Rob, keeping planes in service longer is certainly one of the benefits hoped for from this new technology. The primary benefits, though, are getting them back into service faster, lower cost, more consistent repairs, and techniques that don't shorten a plane's service life by damaging composites during repair (the lack of force or vibration applied to the structure).
Wow! Thanks for this, Ann. It's often the obvious solutions that are the most frustrating. The use of dirty, violent abrasive cutting techniques on composites is such an obvious no-no when it comes to disturbing the fiber alignment and potential of layer separation in non-damaged portions of the material. I'm guessing previous attempts to cut fiber/resin composites with a high-power laser resulted in either a puddle of goo or a fire. Kudos to Lasertechnik for developing an appropriate combination of laser power, frequency, modulation, and beam profile for use with composites. This will have wide applications.
William, I assume that this technology relies on very precise control of the laser to work. There must be some new advances in laser focus or control to make it possible. It is, becuase of the results you mention, not an obvious choice, but someone has figured out how to make it work (werk?).
Composite repairs cannot be fully checked for quality via visual inspection like conventional repairs. I often wondered how they plan to handle this problem. And well, of course, let a robot do it - they are consistant and have no bad days.
I find it amazing what SLCR Lasertechnik can do with regard to coating removal. They claim, for example, that they can strip the paint from a part while leaving the primer intact. They can also remove paint from selected areas without the need for masking. I can think of a lot of occasions in which the ability to do these things would have been very useful.
By the way, it appears that the company is called SLCR (Selective Laser Coating Removal), not SCLR. The name was misspelled in GKN's press release.
Chuck, Boeing doesn't seem to like to discuss this subject in any detail, so their specific plans are unknown. Since GKN Aerospace is a major supplier to Boeing, one can always make reasonable guesses. That said, Boeing was having a lot of trouble earlier this year with apparent delam issues of the 787's composite fuselage: http://www.latimes.com/business/la-fi-0223-dreamliner-problem-20120223,0,6402954.story
Hey William, glad you liked this story. It does seem kind of 20/20 in hindsight, especially the "don't bang on that complex composite layer" part. The other part that also seems obvious is the crossover from removing coatings on composites via laser--which SCLR Lasertechnik already does, and which sounds like a delicate process--to using lasers to repair composites with what sounds like a very similar method. Maybe someone from SCLR Lasertechnik was having a beer with someone from GKN Aerospace, and one of them said "I wonder what would happen if you used this for that...?" Just a guess.
The art and science of composite repair is constantly evolving. The advent of the B-787 class of aircraft is a game changer. In the past, composite parts have been considered "secondary structures", such as flight control surfaces, landing gear doors, floor panels, etc. Repair procedures were fairly well understood and integrated into the maintenance programs as normal operations. Now, with the composites forming a major portion of the load-bearing structure, the industry has to really step up their game. Our company is one of a few supplying composite repair systems for this purpose. We see every day the struggles the OEMs and the repair activities are having with these issues.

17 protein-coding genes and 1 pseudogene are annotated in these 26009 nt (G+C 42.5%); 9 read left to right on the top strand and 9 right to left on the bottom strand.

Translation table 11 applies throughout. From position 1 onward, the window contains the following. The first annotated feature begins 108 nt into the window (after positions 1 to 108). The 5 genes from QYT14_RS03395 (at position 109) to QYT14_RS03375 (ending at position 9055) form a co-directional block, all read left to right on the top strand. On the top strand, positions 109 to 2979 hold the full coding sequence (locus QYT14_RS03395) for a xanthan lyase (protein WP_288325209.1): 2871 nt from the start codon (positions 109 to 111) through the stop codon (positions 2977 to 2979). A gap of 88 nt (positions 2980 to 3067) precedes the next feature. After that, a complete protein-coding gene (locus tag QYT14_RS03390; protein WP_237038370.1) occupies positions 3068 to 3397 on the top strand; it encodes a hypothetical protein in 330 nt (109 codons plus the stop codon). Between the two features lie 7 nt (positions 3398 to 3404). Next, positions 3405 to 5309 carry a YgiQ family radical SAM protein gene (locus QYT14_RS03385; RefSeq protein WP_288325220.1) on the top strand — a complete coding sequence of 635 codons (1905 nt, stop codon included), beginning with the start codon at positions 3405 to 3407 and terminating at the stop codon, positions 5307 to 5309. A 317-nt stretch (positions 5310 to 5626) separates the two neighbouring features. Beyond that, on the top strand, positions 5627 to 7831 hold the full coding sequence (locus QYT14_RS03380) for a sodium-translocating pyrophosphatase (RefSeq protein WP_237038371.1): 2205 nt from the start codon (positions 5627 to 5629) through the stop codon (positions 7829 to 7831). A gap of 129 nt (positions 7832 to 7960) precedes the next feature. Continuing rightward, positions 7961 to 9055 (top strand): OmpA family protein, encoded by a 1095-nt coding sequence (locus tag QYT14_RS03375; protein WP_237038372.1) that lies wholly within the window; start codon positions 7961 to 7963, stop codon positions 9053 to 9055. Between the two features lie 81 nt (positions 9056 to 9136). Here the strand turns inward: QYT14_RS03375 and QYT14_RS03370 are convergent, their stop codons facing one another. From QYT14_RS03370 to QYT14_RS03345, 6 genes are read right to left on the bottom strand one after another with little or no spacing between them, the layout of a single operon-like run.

There are really four phases or issues of consideration when repairing composites. 1. Identification of the damage. 2. Preparing the area for repair (removing damaged material). 3. The actual repair (replacement of damaged material) 4. Verification of the process (QA /QC, NDT).
The subject of this article partially addresses #2. A few of the posters flagged some of the issues involved. How practical is the robot for use in-situ scenarios? How well can it negotiate compound curves, fasteners, varying material densities, and unknown sub-strucrures? One poster alluded to "dirty, violent abrasive cutting techniques on composites". Removal of damaged material is actually more surgical, with the use of hand-held routers, die grinders, and the like with diamond and carbide bits designed for this purpose. There is a large human expertise factor required for all phases of composite repair. The application of robotic technology to as many of these processes as possible is laudable, but more development is required. There is as much art as science involved with complex repairs.
Since most composite repairs require the application of heat to cure the aerospace materials, the real challenge is ensuring that heat is uniformly applied and reaches all parts of the material under consideration. This is especially challenging when dealing with carbon-fiber structures. Carbon conducts heat relatively well. The heat wants go everywhere, not just where it is needed. We are actively working with the OEMs to develop equipment and technology to ensure this is possible.
All phases of composite repair have come under much closer scrutiny from the FAA recently. They see the potential for a catastrophic event due to an improperly performed repair. It's back to basics: Training, proper procedures, process control, verification. Welcome to the friendly (safe) skies!
Although plastics make up only about 11% of all US municipal solid waste, many are actually more energy-dense than coal. Converting these non-recycled plastics into energy with existing technologies could reduce US coal consumption, as well as boost domestic energy reserves, says a new study.
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